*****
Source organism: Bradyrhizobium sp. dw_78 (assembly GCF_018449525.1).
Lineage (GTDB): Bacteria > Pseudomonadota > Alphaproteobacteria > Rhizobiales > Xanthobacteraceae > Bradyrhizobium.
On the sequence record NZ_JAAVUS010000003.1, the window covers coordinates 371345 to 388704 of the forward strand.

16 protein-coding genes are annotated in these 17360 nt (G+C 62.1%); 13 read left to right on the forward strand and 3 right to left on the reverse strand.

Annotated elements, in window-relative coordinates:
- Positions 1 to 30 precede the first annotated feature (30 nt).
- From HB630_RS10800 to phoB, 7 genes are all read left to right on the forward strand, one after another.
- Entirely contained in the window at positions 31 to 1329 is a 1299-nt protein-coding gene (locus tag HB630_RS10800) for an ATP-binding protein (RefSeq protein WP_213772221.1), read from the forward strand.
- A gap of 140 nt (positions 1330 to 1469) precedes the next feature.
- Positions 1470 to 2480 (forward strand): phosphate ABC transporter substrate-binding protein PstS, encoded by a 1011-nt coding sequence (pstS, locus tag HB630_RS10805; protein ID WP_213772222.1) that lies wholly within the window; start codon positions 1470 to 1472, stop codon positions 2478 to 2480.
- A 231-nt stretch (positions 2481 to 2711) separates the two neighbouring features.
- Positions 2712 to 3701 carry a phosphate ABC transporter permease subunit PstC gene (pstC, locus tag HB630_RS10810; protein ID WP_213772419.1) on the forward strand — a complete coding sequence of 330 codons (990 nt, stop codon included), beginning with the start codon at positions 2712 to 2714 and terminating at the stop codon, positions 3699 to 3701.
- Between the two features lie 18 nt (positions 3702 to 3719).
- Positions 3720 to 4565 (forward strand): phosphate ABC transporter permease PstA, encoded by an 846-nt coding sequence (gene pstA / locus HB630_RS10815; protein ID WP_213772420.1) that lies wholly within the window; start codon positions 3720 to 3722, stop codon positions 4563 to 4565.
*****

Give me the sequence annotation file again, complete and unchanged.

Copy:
Source organism: Bradyrhizobium sp. dw_78 (assembly GCF_018449525.1).
Lineage (GTDB): Bacteria > Pseudomonadota > Alphaproteobacteria > Rhizobiales > Xanthobacteraceae > Bradyrhizobium.
On the sequence record NZ_JAAVUS010000003.1, the window covers coordinates 371345 to 388704 of the forward strand.

16 protein-coding genes are annotated in these 17360 nt (G+C 62.1%); 13 read left to right on the forward strand and 3 right to left on the reverse strand.

Annotated elements, in window-relative coordinates:
- Positions 1 to 30 precede the first annotated feature (30 nt).
- From HB630_RS10800 to phoB, 7 genes are all read left to right on the forward strand, one after another.
- Entirely contained in the window at positions 31 to 1329 is a 1299-nt protein-coding gene (locus tag HB630_RS10800) for an ATP-binding protein (RefSeq protein WP_213772221.1), read from the forward strand.
- A gap of 140 nt (positions 1330 to 1469) precedes the next feature.
- Positions 1470 to 2480 (forward strand): phosphate ABC transporter substrate-binding protein PstS, encoded by a 1011-nt coding sequence (pstS, locus tag HB630_RS10805; protein ID WP_213772222.1) that lies wholly within the window; start codon positions 1470 to 1472, stop codon positions 2478 to 2480.
- A 231-nt stretch (positions 2481 to 2711) separates the two neighbouring features.
- Positions 2712 to 3701 carry a phosphate ABC transporter permease subunit PstC gene (pstC, locus tag HB630_RS10810; protein ID WP_213772419.1) on the forward strand — a complete coding sequence of 330 codons (990 nt, stop codon included), beginning with the start codon at positions 2712 to 2714 and terminating at the stop codon, positions 3699 to 3701.
- Between the two features lie 18 nt (positions 3702 to 3719).
- Positions 3720 to 4565 (forward strand): phosphate ABC transporter permease PstA, encoded by an 846-nt coding sequence (gene pstA / locus HB630_RS10815; protein ID WP_213772420.1) that lies wholly within the window; start codon positions 3720 to 3722, stop codon positions 4563 to 4565.